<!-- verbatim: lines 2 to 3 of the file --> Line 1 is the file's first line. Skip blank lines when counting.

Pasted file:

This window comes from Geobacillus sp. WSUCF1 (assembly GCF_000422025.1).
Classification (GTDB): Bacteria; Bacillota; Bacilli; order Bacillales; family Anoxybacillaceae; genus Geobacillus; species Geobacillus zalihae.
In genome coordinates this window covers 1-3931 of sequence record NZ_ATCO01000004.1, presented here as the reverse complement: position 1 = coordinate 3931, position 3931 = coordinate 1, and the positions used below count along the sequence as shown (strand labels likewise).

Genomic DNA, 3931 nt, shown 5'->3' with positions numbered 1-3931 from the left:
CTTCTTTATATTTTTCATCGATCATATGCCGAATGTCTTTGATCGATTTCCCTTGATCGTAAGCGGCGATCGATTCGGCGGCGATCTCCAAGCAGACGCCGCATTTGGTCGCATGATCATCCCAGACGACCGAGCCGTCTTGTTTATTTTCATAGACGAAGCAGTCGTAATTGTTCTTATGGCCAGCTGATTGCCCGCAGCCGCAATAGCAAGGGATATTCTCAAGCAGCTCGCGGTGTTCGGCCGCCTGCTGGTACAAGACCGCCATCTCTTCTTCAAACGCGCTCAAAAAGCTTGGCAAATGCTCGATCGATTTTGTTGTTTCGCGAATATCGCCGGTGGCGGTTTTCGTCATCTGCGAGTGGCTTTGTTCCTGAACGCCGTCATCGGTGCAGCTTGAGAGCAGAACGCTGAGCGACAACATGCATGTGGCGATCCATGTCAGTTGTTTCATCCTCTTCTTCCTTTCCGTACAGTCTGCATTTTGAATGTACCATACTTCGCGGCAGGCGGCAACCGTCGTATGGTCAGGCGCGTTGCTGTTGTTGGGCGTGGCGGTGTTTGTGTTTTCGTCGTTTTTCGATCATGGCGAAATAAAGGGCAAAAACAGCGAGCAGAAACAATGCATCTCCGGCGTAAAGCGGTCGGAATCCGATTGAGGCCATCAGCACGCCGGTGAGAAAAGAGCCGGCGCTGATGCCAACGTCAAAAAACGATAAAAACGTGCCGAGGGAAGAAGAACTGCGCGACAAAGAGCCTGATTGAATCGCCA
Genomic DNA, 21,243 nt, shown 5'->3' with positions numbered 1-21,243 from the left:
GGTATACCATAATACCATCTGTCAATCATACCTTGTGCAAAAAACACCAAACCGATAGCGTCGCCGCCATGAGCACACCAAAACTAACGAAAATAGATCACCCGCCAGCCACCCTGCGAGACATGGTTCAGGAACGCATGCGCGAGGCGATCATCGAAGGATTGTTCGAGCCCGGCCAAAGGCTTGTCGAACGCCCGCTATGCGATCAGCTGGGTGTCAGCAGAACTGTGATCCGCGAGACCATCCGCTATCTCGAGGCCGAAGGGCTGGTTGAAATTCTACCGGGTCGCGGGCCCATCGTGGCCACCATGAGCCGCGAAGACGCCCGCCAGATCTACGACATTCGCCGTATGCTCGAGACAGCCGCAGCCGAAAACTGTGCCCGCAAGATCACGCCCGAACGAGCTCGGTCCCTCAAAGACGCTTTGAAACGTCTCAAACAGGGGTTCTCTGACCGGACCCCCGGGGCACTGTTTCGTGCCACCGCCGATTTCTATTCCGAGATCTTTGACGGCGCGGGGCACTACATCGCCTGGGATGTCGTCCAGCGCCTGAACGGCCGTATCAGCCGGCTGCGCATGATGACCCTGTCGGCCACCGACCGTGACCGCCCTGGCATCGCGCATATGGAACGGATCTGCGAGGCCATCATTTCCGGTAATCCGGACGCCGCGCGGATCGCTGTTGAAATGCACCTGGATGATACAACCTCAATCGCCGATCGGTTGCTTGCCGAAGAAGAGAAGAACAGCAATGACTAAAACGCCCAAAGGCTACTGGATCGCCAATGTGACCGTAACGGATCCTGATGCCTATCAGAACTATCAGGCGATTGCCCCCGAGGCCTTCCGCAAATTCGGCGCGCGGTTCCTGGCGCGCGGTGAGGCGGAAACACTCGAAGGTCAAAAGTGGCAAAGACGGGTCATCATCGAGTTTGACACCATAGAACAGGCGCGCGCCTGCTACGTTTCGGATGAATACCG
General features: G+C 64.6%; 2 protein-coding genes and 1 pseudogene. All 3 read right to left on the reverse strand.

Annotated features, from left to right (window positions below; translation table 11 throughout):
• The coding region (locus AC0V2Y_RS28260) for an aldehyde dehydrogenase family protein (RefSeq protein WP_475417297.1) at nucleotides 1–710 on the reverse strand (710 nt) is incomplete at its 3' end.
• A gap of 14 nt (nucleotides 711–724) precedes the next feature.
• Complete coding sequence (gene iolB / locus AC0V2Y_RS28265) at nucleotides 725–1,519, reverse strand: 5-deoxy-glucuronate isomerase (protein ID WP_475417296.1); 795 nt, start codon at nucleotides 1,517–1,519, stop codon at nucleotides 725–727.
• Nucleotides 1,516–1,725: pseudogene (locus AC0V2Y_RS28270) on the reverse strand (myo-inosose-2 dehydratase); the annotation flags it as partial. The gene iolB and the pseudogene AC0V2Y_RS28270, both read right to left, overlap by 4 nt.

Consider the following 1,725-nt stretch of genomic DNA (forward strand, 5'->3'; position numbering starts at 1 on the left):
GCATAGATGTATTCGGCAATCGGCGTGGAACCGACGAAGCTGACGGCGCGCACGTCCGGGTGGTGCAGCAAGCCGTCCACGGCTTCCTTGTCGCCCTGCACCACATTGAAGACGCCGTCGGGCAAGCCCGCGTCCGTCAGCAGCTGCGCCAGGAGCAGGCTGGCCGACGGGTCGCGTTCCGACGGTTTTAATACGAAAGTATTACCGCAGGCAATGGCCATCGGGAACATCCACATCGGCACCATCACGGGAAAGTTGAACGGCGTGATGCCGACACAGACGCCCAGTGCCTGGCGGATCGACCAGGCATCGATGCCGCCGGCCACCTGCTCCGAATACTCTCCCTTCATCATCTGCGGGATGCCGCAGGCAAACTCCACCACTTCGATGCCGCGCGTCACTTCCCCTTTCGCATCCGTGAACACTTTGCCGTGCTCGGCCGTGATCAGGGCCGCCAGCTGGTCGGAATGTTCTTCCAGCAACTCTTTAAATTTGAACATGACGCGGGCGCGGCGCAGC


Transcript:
Classification (GTDB): Bacteria; Bacillota; Bacilli; order Bacillales; family Anoxybacillaceae; genus Geobacillus; species Geobacillus zalihae.
In genome coordinates this window covers 1-3931 of sequence record NZ_ATCO01000004.1, presented here as the reverse complement: position 1 = coordinate 3931, position 3931 = coordinate 1, and the positions used below count along the sequence as shown (strand labels likewise).